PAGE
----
These people aren’t just going to suddenly realise that they’re disrespecting us. The only way is if we fight back, and let them know that it’s out of order.

      • I think it’s called the worm has turned. We must speak up when attacked.

      • I am still not entirely sure of the context in which this appalling remark was made. Was it implying that Cymraeg sounds like some one talking who has a neurological phonic ‘tic’ or ‘tics’, i.e. that Cymraeg sounds, to the shop assistant, in some way inappropriate and worthy of comment. Or that the customer’s use of the language sounded in some way inappropriate. It is unlikely that we will ever know the full facts though I did notice that Gregg’s were advertising 2 job vacancies last week.

        Is it appropriate to assume that the shop assistant’s ill considered remarks were a deliberate and insensitive attack on the Welsh and Welsh culture?

  3. Until the Welsh government extends the rights of Welsh speakers to the private sector then these stories will continue.

  4. I used to sometimes go into Y Popty in Lampeter, where I had no problem speaking Welsh with the staff. I haven’t had cause to go to Lampeter for a while, but I noticed recently that Y Popty was closing down, presumably because Greggs arrived. Really sad; locally owned businesses being forced out by chains with no interest in Welsh language or culture.

    If we really care about our language and culture, we should be supporting local businesses wherever possible, and not big chains from outside Wales.

  5. So many immigrants into Wales bring a positivity and embrace our culture and history.Sadly they are a minority, I wonder if with a population 25% born out with our borders the battle if not lost is past a tipping point.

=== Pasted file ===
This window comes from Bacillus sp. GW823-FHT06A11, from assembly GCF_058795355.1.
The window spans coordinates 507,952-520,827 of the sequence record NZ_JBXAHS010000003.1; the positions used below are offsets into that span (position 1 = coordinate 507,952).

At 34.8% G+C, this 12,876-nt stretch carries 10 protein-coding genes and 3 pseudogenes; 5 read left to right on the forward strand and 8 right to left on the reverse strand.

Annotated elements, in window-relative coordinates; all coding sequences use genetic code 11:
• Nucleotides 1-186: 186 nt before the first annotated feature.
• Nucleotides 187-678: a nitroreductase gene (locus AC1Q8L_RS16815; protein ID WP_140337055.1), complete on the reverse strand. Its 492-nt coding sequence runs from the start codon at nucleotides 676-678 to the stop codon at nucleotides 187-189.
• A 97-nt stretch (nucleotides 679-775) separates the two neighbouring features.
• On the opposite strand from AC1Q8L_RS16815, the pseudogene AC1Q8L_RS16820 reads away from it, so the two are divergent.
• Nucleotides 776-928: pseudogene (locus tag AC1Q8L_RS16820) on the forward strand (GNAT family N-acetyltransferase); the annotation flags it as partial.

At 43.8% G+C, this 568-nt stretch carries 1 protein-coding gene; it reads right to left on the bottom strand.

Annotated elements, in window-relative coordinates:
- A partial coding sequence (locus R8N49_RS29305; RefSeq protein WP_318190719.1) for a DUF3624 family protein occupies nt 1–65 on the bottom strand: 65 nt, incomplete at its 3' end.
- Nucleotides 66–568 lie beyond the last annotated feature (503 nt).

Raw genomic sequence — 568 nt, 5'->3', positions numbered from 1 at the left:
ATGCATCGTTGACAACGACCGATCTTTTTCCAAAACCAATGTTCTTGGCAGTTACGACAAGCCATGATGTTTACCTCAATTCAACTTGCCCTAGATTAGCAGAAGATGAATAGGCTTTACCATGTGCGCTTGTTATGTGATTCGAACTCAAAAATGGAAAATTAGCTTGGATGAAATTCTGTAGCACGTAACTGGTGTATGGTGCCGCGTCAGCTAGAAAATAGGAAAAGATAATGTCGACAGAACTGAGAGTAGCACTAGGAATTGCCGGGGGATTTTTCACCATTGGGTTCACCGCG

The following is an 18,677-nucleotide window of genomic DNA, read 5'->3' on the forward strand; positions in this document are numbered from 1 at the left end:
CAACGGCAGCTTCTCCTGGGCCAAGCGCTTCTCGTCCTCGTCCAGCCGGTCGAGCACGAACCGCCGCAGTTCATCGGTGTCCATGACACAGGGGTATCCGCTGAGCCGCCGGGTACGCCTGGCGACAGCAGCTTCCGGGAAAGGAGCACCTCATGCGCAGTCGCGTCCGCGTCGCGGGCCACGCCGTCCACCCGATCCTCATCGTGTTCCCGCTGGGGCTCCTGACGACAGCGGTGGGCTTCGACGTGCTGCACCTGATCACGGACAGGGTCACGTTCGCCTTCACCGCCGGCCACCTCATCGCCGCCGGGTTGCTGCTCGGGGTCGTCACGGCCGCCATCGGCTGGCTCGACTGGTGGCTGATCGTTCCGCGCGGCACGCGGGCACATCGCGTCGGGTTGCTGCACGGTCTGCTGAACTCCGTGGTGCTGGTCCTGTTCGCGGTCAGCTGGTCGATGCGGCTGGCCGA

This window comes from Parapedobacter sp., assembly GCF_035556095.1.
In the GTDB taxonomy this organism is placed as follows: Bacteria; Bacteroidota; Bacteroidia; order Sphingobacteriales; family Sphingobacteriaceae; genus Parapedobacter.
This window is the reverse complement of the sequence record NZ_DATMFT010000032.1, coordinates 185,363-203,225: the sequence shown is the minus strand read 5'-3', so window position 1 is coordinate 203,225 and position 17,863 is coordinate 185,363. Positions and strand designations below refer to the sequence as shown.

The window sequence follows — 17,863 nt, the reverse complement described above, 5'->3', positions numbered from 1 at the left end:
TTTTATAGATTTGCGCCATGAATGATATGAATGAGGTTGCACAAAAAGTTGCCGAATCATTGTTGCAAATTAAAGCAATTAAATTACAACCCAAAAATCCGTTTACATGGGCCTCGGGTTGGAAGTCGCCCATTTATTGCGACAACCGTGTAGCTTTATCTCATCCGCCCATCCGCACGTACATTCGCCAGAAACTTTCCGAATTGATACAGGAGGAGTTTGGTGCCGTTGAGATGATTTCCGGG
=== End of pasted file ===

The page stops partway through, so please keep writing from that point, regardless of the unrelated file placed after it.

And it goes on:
• Estonia has 1.5m people and 30pc of their population is Russian

      Latvia is 2m people and the Russian minority is closer to 40pc

      Wales has a huge student population and Ceredigion in particular has a very transient population.

      With a border so porous, I think we’re doing pretty well.

      • I have not long returned from Estonia. Estonian is universal. Older people have Russian as a second language, younger people English. The notion of someone being abused in a shop for speaking Estonian is laughable.

    • Lampeter, Aberystwyth and Bangor would be absolutely nothing without the universities.

      • Aber wouldn’t be ‘absolutely’ nothing. But [among other things] it would mean that I wouldn’t have grown up in such a cosmopolitan area, which I thank my lucky stars for!
        Aber owes so much to its University! We love it.

    • Basque country has 28% of people born outside its borders.

  6. Until such times that all retail and businesses are more than just obliged to the spirit of spoken Cymraeg, tenuous at best, but actively pursue plans to respond fully to requests in Welsh, there seems little redress. Other then to shop elsewhere. What is the local Council’s remit and more to the point what legislation should be considered by our Welsh government to ensure such ridicule and flagrant abuse of a national language is at least reportable and preferably penalised. It might be, given the close proximity to the area where the Welsh Not was inflicted on children who spoke Welsh, that those visiting the shop is required to don a similar collar once inside.